This blog has previously discussed the topic of guardianships in New Jersey. In the absence of a valid power of attorney, a family may need to request a guardianship over an adult, such as an aging parent or even an adult child, who is physically or mentally unable to care for themselves.
Not surprisingly, many New Jersey residents die owing various other individuals and businesses money. In some cases, these are well established debts like a medical bill or a credit card. In other cases, though, the debt may arise under more controversial circumstances.
When a New Jersey resident dies without a will, then the laws of this state determine who gets what share of his or her property. These rules also apply when the person's will is invalid or if the will does not provide for a particular piece of the person's overall estate.
A previous post on this blog talked about the ongoing legal conflict surrounding the estate of the late, great singer Aretha Franklin. The so-called Queen of Soul died last year.
As this blog has discussed before, executors and personal representatives in New Jersey have a lot of obligations they are expected to fulfill in a timely fashion. To summarize, their job is to collect the assets of a deceased loved one, pay off all valid debts and expenses and then distribute whatever is left to the heirs according to either the law or the terms of the will.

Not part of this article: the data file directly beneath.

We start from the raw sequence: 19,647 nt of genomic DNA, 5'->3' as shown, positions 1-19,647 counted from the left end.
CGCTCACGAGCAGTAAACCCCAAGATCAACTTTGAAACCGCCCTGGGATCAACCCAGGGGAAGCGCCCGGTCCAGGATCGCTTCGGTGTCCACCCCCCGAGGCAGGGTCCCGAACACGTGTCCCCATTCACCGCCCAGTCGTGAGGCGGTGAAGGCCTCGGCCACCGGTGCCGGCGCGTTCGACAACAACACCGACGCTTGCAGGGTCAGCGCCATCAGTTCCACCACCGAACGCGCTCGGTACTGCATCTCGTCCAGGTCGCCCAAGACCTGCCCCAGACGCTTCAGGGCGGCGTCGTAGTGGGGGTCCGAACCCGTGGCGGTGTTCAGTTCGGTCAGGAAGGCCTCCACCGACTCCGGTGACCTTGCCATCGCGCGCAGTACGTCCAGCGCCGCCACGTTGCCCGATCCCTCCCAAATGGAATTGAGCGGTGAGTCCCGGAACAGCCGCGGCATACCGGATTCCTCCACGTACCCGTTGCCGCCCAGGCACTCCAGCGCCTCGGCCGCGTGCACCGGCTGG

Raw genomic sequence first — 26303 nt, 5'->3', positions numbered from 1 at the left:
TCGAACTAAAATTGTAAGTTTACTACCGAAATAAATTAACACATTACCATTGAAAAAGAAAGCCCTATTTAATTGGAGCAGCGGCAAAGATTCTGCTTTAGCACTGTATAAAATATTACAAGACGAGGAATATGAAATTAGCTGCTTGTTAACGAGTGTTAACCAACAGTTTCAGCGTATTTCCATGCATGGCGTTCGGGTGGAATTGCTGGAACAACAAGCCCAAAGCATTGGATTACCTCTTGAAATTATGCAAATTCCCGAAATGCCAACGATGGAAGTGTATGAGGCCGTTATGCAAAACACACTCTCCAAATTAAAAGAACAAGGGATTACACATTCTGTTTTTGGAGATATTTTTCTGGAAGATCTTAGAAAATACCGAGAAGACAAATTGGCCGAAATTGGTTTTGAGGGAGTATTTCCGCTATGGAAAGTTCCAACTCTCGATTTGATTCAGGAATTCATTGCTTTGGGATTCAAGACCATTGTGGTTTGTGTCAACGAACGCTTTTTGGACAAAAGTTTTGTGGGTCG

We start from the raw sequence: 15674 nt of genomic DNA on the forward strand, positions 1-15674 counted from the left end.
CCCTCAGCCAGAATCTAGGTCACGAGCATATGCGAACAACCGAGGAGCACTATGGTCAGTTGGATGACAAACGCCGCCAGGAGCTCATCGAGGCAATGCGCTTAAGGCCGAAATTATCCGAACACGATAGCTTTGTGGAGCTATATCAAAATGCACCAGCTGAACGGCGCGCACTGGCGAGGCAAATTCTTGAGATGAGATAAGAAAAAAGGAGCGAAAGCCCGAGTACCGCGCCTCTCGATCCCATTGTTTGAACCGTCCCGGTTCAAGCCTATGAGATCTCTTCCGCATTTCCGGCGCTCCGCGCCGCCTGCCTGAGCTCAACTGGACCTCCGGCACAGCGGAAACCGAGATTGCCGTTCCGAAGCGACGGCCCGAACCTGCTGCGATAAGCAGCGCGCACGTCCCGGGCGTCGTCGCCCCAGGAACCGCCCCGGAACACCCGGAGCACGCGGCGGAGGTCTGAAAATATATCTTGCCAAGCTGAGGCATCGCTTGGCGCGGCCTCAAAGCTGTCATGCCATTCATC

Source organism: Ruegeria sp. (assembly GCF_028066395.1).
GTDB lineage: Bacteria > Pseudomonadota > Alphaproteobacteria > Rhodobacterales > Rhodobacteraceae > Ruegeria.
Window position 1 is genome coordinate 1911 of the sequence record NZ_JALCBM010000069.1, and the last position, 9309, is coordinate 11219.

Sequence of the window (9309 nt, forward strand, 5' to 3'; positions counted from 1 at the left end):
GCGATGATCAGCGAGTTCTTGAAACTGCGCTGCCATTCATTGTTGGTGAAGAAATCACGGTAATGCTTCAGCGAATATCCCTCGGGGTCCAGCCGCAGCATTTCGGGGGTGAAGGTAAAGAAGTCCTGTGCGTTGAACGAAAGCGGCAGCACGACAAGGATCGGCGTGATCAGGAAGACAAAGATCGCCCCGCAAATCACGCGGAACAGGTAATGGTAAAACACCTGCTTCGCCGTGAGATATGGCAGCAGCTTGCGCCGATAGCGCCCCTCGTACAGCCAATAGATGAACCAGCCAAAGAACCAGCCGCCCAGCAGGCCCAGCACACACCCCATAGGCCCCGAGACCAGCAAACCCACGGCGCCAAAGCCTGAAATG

As this blog has discussed on previous occasions, executors of estates in New Jersey have a lot of things that they need to do. Many of the items on their to-do list are legal requirements that come with important deadlines or timeframes.
Many people in New Jersey have parents and other relatives who are older, sick or otherwise suffering under a disability. Such conditions can make it hard for such people to make financial and other decisions for themselves.
In the context of administering a New Jersey estate that is going through the probate process, perhaps the person with the most important role is the executor, who may also be referred to as a fiduciary, an administrator or a personal representative.
One of the most important jobs the executor of a will has is to place values on the different assets of the estate. In many cases, this is relatively straightforward. For instance, with respect to a bank account or other liquid asset, it may just be a matter of figuring out the account's balance at the time of death. In other cases, such as in the case of a car, the process may be a little harder, but there will usually be other similar vehicles one can compare the car to to guess the vehicle's value.
Even a New Jersey resident who has some experience with the law or with financial matters may feel a bit overwhelmed when he or she finds out that he or she has been named as the executor or administrator of an estate.